top 10 unusual burglar alarms

BASE jumping is much more interesting than ordinary skydiving, for us, because it involves architecture. Here are some videos of people jumping off notable structures, such as Notre Dame, the Eiffel Tower, Nervi's influential Pirelli tower in Milan and the enormous Burg Dubai. We have also included a jump off the end of a blade on a wind turbine (because they are beautiful structures) and an indoor jump inside a cathedral like, converted airship hangar. The Macau tower bungee jump is notable because its a similar height to the Eiffel tower and is a legal amusement ride that anyone can pay for. Our favorite, however, is the jump off Calatrava's Turning Torso building in Malmo, Sweden. Although Calatrava can sometimes appear willful in his focus on structure rather than space, revealing himself to be more of a creative engineer than an architect, the Turning Torso is his best work to date. Similarly the jump itself is spectacular, involving two parts: jumping from a plane onto its roof and then from the roof to the ground. In the rather obscure and narrow overlap between extreme sports and architecture this is a definitive piece.

jumping off notable architecture (and surviving) videos

Lookout towers are often more dramatic pieces of architecture than tall buildings because they only have a single floor – the top one. This means that they can be very skeletal and the design is all about a dramatic staircase. Here are some of our favorite examples,accidental architectural gems, like mini Eiffel Towers used for watching everything from forest fires to smugglers.

lookout towers

Billions of dollars are spent on car design and manufacture, and yet few vehicles match the beauty of some of those built for land speed record attempts, sometimes by a handful of people in a garage.Here are our picks purely based on looks rather than actual speed. Seeing them on one page is extremely satisfying.

most beautiful land speed record vehicles

Skyscrapers produce great charts because they are long and skinny like the columns in a bar graph. They combine the nerdy attraction of big buildings with infographics and therefore at Oobject we are obsessed with them. Here we have collected a bunch of skyscraper style size comparisons, and not just of buildings, so that you can compare the empire state building with the Titanic, a deep salt mine, space rockets and a neutrino telescope under the antarctic ice.

skyscraper infographics

Manikins used for dental training are either deep into uncanny valley (creepy) territory if they try and look at all realistic, or just plain terrifying in their more abstract incarnations. A lot of this is just becuase (a) people are very good at interpreting faces and anything face-like seems possessed, (b) dental manikins have to bare their teeth so often have bizarre expressions. Anyhow, they are quite interesting, particularly the vintage metal ones which are a nastily grotty and beaten up.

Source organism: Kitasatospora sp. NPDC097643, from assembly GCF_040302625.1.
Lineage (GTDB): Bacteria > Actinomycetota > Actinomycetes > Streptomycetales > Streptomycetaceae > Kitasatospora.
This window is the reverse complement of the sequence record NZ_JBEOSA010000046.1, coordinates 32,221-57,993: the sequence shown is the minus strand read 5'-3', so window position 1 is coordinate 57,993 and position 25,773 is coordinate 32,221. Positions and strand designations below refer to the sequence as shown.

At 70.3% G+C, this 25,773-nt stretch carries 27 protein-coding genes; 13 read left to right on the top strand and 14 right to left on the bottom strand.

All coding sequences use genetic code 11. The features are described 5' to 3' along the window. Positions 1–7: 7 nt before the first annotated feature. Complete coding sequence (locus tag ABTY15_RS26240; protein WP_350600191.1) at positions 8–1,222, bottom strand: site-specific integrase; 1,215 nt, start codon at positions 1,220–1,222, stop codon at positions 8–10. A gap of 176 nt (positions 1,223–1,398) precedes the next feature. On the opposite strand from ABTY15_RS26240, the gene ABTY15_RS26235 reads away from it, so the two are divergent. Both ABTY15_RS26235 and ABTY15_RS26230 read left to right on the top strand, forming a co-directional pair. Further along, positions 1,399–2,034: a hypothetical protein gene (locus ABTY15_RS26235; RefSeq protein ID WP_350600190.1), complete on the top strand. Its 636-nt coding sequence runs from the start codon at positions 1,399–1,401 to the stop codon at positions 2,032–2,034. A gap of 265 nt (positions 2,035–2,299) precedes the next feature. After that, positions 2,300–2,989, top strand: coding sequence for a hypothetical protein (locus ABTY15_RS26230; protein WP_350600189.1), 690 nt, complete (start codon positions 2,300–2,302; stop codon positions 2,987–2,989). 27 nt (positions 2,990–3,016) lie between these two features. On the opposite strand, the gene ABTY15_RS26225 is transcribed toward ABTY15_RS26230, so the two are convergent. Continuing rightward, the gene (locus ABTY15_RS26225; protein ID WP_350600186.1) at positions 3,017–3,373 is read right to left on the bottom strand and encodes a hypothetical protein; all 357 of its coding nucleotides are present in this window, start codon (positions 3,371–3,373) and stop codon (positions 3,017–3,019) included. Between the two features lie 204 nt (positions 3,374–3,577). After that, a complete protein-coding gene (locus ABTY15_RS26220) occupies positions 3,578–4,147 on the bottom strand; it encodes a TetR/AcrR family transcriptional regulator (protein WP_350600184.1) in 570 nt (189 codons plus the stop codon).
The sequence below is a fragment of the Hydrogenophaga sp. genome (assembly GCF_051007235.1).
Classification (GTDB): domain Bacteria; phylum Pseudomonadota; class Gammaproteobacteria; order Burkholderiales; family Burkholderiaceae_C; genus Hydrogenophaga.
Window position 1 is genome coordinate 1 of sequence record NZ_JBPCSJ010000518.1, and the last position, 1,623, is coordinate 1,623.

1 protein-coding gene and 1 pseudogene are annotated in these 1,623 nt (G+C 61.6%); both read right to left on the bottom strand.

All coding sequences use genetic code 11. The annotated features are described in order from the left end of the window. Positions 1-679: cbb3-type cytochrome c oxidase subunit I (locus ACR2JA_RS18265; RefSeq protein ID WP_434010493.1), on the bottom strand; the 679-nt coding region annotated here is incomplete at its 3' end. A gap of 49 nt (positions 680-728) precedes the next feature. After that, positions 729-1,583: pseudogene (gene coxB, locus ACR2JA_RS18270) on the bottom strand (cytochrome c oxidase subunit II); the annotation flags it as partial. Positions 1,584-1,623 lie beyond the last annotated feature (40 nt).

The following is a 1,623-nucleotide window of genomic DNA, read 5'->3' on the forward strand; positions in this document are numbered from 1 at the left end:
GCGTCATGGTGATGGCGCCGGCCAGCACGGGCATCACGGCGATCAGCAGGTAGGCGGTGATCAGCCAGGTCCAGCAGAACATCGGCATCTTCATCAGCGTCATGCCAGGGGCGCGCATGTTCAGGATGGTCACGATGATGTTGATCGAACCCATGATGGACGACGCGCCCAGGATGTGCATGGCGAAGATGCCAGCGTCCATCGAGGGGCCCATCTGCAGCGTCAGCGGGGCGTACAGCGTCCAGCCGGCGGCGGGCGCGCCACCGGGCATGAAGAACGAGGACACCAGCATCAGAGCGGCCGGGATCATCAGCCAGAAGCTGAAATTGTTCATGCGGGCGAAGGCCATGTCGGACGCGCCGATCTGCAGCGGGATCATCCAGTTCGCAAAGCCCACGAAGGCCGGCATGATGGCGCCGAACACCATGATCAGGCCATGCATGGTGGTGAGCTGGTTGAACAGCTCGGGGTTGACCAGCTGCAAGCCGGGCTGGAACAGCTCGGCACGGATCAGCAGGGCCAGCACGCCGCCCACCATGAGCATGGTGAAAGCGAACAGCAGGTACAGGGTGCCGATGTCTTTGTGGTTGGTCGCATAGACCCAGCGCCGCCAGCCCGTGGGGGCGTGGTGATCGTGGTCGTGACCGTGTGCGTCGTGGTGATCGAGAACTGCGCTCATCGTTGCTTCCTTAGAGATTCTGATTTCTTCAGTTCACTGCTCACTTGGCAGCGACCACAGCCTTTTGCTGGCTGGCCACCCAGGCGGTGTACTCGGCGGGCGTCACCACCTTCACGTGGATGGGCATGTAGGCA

12 dental training heads

A general store is often no more than a shack with a veranda, peeling paint and a flat gable sign. This humble piece of vernacular architecture is sometimes found in Canada and Australia, but at its heart it is American. The general store, nostalgically fictionalized as Ike Godsey's in the Waltons or Oleson's Mercantile in Little House on the Prairie is part of America's soul that has been eroded, in the real world, by strip malls and Walmarts. Here is a collection of just a few of our favorites. Drill through on the links to explore some of the great finds on sites like Flic

general store architecture

The Wall of Death ride, where centrifugal (or counter-centripetal as physicists tell us we are supposed to say) force allows a motorbike rider to circle a vertical wall is an iconic daredevil attraction that has been preserved by a few dedicated enthusiasts. Traditionally a wooden cylinder provided the circuit for a classic Indian motorcycle, however vehicles such as cars and go carts have been used in tracks that are now often spherical cages.

daredevil walls of death

Seven US Presidents may have been born in a log cabin, but only one is shown here. Alongside are some of the more unusual ones, few were born in cities or apartments and few grew up in grand houses. Click through to reveal who was born where.Nothing symbolizes the concept of the rags to riches American dream more than Lincoln's enshrined log cabin.

12 US Presidential birthplaces

There are plenty of interesting unbuilt projects for some of the world's most famous cities, but there is something particularly unsettling about alternatives for things that were build. Some monuments are so iconic that their alternatives seem like sacrilege.Included here among various alternatives for Tower Bridge, the Washington Monument, The Chrysler building and St. Paul's Cathedral are proposed extensions to the White House, a 5 million tomb alternative to London's famous Victorian cemeteries and a particularly uninspiring second place entry for the Sydney Opera House competition. My personal favorite, however is the Triumphal Elephant which could have capped off the Champs Elysees in Paris. If someone could only find the rejected competition entry for what became the Eiffel Tower, which consisted of a giant replica of a Guillotine.